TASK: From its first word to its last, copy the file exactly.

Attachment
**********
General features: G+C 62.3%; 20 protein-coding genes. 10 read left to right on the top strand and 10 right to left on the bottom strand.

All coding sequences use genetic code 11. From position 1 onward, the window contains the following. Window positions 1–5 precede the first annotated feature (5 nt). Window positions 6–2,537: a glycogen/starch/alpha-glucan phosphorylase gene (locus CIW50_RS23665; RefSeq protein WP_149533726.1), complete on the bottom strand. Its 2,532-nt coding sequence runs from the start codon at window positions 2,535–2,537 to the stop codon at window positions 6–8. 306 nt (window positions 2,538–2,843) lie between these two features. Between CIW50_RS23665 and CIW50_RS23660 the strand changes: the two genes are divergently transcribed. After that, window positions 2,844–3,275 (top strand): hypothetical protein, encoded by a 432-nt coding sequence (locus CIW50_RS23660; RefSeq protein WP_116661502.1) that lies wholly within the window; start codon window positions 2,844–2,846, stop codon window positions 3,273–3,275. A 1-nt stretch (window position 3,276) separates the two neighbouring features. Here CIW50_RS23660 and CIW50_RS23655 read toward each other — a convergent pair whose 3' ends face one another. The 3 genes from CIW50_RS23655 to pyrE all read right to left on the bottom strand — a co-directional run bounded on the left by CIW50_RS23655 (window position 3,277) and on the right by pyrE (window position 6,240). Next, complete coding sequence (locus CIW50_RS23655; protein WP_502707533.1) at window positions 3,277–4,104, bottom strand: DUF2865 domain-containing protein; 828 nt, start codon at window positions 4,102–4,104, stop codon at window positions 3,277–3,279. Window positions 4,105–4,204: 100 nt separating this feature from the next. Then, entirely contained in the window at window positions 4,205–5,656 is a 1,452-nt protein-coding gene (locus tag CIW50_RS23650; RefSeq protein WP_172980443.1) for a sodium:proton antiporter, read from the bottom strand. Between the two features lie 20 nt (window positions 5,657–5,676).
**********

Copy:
General features: G+C 62.3%; 20 protein-coding genes. 10 read left to right on the top strand and 10 right to left on the bottom strand.

All coding sequences use genetic code 11. From position 1 onward, the window contains the following. Window positions 1–5 precede the first annotated feature (5 nt). Window positions 6–2,537: a glycogen/starch/alpha-glucan phosphorylase gene (locus CIW50_RS23665; RefSeq protein WP_149533726.1), complete on the bottom strand. Its 2,532-nt coding sequence runs from the start codon at window positions 2,535–2,537 to the stop codon at window positions 6–8. 306 nt (window positions 2,538–2,843) lie between these two features. Between CIW50_RS23665 and CIW50_RS23660 the strand changes: the two genes are divergently transcribed. After that, window positions 2,844–3,275 (top strand): hypothetical protein, encoded by a 432-nt coding sequence (locus CIW50_RS23660; RefSeq protein WP_116661502.1) that lies wholly within the window; start codon window positions 2,844–2,846, stop codon window positions 3,273–3,275. A 1-nt stretch (window position 3,276) separates the two neighbouring features. Here CIW50_RS23660 and CIW50_RS23655 read toward each other — a convergent pair whose 3' ends face one another. The 3 genes from CIW50_RS23655 to pyrE all read right to left on the bottom strand — a co-directional run bounded on the left by CIW50_RS23655 (window position 3,277) and on the right by pyrE (window position 6,240). Next, complete coding sequence (locus CIW50_RS23655; protein WP_502707533.1) at window positions 3,277–4,104, bottom strand: DUF2865 domain-containing protein; 828 nt, start codon at window positions 4,102–4,104, stop codon at window positions 3,277–3,279. Window positions 4,105–4,204: 100 nt separating this feature from the next. Then, entirely contained in the window at window positions 4,205–5,656 is a 1,452-nt protein-coding gene (locus tag CIW50_RS23650; RefSeq protein WP_172980443.1) for a sodium:proton antiporter, read from the bottom strand. Between the two features lie 20 nt (window positions 5,657–5,676).